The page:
WADAISIES Specialist growers and suppliers of seeds of West Australian native ephemeral plants

WADAISIES Specialist growers and suppliers of seeds of West Australian native ephemeral plants

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Growing West Australian Native Annuals from Scatter Packs

When to sow
The best sowing time in temperate Australia is Autumn to early Winter when the weather has cooled down. In a garden situation many can also be sown later in winter or even early spring, however, the flowering season is usually shorter.
In semi tropical and alpine climates they can be sown in Spring.
If you have had success in growing other plants from seed then we probably can't tell you much, other than to pay close attention to sowing depth and slugs and snails. If, on the other hand you have not grown from seed before - read on.

Sowing Direct
Prepare the ground by removing any weeds, coarse mulch or other debris.
Water to wet the soil, using a wetting agent if necessary, and leave for a week or so to allow weed seeds to germinate before raking again to remove the weed seedlings and leave small furrows on the surface.
Mix the seed with spreading agent such as dry sand, sawdust or dried coffee grounds, water the soil again and scatter the mix sparingly over the area on a still day.
Be very careful when raking the seeds in because many may finish up too deep in the soil where they may not germinate because they do not get a light trigger. Our best results have come from a gentle and thorough watering instead which locks the seeds to the soil but doesn't bury them. In their natural environment these seeds germinate on, or very close to, the surface.
The area should then be kept moist until the seeds have germinated.
We strongly recommend controlling slugs and snails within a few days of sowing by whatever method suits you best. Slugs, snails and slaters are particularly fond of emerging seedlings cleaning them up every night and making it seem that the seeds didn't germinate.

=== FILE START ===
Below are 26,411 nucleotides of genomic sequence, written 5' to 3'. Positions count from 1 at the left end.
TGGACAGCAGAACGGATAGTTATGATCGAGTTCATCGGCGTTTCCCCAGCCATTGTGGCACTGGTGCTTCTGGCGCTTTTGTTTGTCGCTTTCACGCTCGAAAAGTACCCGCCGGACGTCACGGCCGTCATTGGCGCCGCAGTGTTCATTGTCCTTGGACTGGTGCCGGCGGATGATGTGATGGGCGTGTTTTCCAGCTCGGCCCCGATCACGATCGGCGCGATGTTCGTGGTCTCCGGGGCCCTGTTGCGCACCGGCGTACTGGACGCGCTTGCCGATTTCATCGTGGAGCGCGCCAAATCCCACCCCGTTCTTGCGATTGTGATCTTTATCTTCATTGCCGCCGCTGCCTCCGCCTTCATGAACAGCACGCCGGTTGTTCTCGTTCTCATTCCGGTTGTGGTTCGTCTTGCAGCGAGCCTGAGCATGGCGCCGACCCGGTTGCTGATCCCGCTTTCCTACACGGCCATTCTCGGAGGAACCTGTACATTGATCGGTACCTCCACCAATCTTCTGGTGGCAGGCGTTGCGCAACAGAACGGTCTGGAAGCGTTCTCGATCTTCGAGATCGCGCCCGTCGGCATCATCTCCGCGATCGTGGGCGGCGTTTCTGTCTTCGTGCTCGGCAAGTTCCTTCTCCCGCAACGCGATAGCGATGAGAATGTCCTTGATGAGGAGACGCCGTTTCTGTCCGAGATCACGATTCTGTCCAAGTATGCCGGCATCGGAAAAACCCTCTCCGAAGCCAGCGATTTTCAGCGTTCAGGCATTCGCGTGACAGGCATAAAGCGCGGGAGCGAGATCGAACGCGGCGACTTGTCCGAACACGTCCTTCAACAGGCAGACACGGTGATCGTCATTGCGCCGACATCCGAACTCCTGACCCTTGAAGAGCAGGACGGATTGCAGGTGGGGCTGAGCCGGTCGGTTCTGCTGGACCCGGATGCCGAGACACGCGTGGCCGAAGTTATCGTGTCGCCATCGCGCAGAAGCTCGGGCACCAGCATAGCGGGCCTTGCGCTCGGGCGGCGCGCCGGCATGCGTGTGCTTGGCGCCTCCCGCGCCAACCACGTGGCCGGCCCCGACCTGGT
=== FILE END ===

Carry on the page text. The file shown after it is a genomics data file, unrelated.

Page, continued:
None of our range require any pretreatment.

Germination times are listed for each variety. Please note that some take much longer than others.
Under natural circumstances only a proportion of seed will germinate. This is a mechanism that ensures that if there is a good start to the season but it later dries off quickly, there will still be some seed left in the soil for the future. One of the consequences of cultivating these plants is that we have selected for first year germination and thus raised that proportion. Despite this not all the seeds will germinate the first year.

These plants have evolved to make the most of every opportunity. They respond to fertiliser by growing very rapidly, but the growth is usually soft, floppy and easily damaged.
If you have reasonably good soil we recommend not using any fertiliser at all or, at the most, just using a few granules of a general purpose, controlled release fertiliser. We recommend against the use of blood and bone or specially formulated native plant fertilisers.

Under natural circumstances in the bush these plants grow and survive on natural rainfall only. In order to ensure at least a few seeds for the future, they very quickly send up a single flowering stem. If the season then dries off the flower rapidly goes to seed adding to the already dormant seeds in the soil. However, if there is follow up rain or if there is still plenty of moisture in the soil, they continue growing and send up more flowering stems. We can capitalise on this in the garden by watering later into the season which may extend flowering by several weeks. One really hot day though usually triggers the seeding process.

These plants are susceptible to many of the common pests that are experienced with other garden plants including aphids, thrips, slugs, snails, caterpillars, grasshoppers, small children, dogs and opportunistic flower pickers.

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